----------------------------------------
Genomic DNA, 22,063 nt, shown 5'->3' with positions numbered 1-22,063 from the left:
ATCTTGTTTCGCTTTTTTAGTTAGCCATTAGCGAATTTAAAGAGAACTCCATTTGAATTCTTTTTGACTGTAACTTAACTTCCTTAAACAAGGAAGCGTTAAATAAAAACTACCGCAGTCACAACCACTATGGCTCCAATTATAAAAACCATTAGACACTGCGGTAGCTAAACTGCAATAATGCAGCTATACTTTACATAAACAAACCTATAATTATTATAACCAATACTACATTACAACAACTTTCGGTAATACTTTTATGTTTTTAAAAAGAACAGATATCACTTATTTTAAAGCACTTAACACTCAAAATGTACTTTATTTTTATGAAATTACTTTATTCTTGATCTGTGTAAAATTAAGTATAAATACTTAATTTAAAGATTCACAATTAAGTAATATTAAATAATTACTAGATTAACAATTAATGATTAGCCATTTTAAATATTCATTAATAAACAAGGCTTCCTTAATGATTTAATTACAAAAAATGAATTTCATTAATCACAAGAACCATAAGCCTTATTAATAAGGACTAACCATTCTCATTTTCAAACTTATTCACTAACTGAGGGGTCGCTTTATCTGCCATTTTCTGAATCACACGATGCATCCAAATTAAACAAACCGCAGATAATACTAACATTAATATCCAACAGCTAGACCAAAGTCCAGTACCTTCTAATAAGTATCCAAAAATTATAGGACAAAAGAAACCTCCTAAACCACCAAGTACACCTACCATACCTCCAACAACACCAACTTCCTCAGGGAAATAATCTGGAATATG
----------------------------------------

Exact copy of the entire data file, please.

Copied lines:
Genomic DNA, 22,063 nt, shown 5'->3' with positions numbered 1-22,063 from the left:
ATCTTGTTTCGCTTTTTTAGTTAGCCATTAGCGAATTTAAAGAGAACTCCATTTGAATTCTTTTTGACTGTAACTTAACTTCCTTAAACAAGGAAGCGTTAAATAAAAACTACCGCAGTCACAACCACTATGGCTCCAATTATAAAAACCATTAGACACTGCGGTAGCTAAACTGCAATAATGCAGCTATACTTTACATAAACAAACCTATAATTATTATAACCAATACTACATTACAACAACTTTCGGTAATACTTTTATGTTTTTAAAAAGAACAGATATCACTTATTTTAAAGCACTTAACACTCAAAATGTACTTTATTTTTATGAAATTACTTTATTCTTGATCTGTGTAAAATTAAGTATAAATACTTAATTTAAAGATTCACAATTAAGTAATATTAAATAATTACTAGATTAACAATTAATGATTAGCCATTTTAAATATTCATTAATAAACAAGGCTTCCTTAATGATTTAATTACAAAAAATGAATTTCATTAATCACAAGAACCATAAGCCTTATTAATAAGGACTAACCATTCTCATTTTCAAACTTATTCACTAACTGAGGGGTCGCTTTATCTGCCATTTTCTGAATCACACGATGCATCCAAATTAAACAAACCGCAGATAATACTAACATTAATATCCAACAGCTAGACCAAAGTCCAGTACCTTCTAATAAGTATCCAAAAATTATAGGACAAAAGAAACCTCCTAAACCACCAAGTACACCTACCATACCTCCAACAACACCAACTTCCTCAGGGAAATAATCTGGAATATG